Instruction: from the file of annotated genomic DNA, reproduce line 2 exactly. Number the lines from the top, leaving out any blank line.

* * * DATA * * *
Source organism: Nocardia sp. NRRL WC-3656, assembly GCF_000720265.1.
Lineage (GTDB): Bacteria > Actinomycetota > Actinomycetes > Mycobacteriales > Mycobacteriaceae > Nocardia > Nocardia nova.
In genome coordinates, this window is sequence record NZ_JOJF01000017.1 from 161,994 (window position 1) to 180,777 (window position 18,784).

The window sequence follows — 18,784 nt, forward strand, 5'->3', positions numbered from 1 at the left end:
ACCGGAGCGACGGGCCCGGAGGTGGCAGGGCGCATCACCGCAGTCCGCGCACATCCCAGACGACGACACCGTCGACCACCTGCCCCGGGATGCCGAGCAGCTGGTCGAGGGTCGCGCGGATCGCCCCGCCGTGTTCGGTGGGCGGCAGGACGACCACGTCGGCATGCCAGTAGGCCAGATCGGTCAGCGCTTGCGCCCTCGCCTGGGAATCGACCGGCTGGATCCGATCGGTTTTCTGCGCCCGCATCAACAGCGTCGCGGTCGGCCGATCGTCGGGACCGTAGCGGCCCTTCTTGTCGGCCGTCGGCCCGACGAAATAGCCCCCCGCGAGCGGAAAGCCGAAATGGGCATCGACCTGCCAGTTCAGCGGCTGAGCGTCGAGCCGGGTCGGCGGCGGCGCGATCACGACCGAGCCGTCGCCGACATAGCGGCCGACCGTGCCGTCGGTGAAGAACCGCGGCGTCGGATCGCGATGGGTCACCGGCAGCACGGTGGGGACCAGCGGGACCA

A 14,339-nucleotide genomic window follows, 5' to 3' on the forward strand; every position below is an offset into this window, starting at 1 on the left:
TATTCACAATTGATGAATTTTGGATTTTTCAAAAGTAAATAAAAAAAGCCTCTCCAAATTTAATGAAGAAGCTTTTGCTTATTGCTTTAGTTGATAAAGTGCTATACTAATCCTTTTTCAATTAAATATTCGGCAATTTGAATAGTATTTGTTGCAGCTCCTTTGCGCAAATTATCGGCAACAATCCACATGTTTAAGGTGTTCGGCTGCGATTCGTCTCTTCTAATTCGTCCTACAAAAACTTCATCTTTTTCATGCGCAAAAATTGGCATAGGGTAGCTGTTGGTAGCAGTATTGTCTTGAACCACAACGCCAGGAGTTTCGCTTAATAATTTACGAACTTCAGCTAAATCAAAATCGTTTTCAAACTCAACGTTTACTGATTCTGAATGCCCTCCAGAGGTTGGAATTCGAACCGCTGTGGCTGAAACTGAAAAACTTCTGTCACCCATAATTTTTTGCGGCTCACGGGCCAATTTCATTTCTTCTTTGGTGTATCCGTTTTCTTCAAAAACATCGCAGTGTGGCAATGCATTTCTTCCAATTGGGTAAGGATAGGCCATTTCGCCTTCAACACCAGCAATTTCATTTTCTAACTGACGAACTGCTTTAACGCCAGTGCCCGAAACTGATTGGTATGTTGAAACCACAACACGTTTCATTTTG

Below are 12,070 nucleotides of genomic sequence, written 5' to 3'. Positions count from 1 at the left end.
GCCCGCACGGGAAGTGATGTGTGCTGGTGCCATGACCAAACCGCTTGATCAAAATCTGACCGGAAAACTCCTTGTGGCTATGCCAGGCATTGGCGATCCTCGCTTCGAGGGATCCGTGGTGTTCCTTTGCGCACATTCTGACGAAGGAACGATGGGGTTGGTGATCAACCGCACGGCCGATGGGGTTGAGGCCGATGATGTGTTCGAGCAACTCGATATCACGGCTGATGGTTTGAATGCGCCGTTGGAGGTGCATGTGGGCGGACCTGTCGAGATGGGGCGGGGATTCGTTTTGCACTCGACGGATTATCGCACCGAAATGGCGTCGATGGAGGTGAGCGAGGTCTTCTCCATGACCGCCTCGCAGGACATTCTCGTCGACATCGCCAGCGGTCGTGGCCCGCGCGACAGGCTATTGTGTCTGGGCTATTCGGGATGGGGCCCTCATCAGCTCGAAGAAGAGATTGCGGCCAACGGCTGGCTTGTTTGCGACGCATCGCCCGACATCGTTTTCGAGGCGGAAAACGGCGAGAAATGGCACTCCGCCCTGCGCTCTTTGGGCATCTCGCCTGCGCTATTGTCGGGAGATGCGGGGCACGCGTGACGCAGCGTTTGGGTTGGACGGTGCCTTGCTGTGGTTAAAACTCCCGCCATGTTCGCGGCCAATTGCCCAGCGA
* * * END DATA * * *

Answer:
Lineage (GTDB): Bacteria > Actinomycetota > Actinomycetes > Mycobacteriales > Mycobacteriaceae > Nocardia > Nocardia nova.